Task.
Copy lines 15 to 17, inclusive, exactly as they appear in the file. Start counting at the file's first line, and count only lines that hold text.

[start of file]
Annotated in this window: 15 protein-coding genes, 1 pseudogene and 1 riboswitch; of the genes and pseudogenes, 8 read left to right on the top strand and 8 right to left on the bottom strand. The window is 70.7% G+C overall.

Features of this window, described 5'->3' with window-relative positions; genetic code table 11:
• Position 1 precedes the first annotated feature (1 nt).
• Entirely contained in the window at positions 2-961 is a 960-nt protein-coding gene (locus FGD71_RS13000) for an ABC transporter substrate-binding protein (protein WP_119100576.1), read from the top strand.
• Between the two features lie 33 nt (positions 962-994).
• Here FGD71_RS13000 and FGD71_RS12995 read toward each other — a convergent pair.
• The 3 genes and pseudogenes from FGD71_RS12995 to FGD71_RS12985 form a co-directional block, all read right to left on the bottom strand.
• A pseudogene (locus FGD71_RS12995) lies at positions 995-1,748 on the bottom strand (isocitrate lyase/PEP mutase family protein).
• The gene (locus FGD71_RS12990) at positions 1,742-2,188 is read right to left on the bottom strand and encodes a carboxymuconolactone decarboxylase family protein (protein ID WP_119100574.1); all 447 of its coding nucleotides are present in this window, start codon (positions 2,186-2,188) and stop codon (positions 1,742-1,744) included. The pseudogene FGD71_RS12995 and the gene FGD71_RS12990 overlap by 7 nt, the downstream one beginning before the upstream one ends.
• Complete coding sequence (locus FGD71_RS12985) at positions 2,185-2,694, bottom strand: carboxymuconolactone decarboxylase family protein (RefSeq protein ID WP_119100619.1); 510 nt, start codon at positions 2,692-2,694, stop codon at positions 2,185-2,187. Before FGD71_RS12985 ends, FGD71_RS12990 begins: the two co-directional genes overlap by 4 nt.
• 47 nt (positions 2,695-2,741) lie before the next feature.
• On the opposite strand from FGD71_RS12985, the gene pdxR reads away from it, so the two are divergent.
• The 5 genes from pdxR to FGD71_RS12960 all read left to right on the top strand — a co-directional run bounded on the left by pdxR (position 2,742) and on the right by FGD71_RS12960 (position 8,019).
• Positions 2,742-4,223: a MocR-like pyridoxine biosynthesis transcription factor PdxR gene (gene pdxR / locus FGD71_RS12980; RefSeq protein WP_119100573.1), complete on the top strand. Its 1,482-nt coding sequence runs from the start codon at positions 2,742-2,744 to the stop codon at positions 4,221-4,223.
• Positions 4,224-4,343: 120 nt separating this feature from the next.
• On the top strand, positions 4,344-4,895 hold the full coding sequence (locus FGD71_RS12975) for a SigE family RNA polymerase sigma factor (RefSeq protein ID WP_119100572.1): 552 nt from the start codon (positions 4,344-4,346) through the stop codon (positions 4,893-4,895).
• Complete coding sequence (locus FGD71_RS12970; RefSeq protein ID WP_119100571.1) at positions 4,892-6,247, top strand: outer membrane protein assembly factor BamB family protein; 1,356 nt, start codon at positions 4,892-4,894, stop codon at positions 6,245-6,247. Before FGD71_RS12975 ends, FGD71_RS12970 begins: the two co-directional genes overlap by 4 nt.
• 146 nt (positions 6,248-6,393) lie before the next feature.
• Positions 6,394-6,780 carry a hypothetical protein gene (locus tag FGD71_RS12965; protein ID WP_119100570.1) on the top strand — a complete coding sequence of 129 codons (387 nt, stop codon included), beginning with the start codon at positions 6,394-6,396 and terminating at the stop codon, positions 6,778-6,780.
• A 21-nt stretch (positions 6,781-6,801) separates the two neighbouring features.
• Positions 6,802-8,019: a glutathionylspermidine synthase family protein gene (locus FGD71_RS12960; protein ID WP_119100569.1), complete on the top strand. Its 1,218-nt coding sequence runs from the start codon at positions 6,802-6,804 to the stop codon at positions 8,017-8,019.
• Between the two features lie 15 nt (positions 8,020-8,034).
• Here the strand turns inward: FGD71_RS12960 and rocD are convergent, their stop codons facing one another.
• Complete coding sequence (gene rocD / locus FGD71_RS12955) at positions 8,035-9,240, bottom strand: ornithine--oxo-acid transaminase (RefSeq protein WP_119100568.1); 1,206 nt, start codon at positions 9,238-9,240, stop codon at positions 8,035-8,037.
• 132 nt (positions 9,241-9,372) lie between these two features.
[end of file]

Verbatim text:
• Positions 4,224-4,343: 120 nt separating this feature from the next.
• On the top strand, positions 4,344-4,895 hold the full coding sequence (locus FGD71_RS12975) for a SigE family RNA polymerase sigma factor (RefSeq protein ID WP_119100572.1): 552 nt from the start codon (positions 4,344-4,346) through the stop codon (positions 4,893-4,895).
• Complete coding sequence (locus FGD71_RS12970; RefSeq protein ID WP_119100571.1) at positions 4,892-6,247, top strand: outer membrane protein assembly factor BamB family protein; 1,356 nt, start codon at positions 4,892-4,894, stop codon at positions 6,245-6,247. Before FGD71_RS12975 ends, FGD71_RS12970 begins: the two co-directional genes overlap by 4 nt.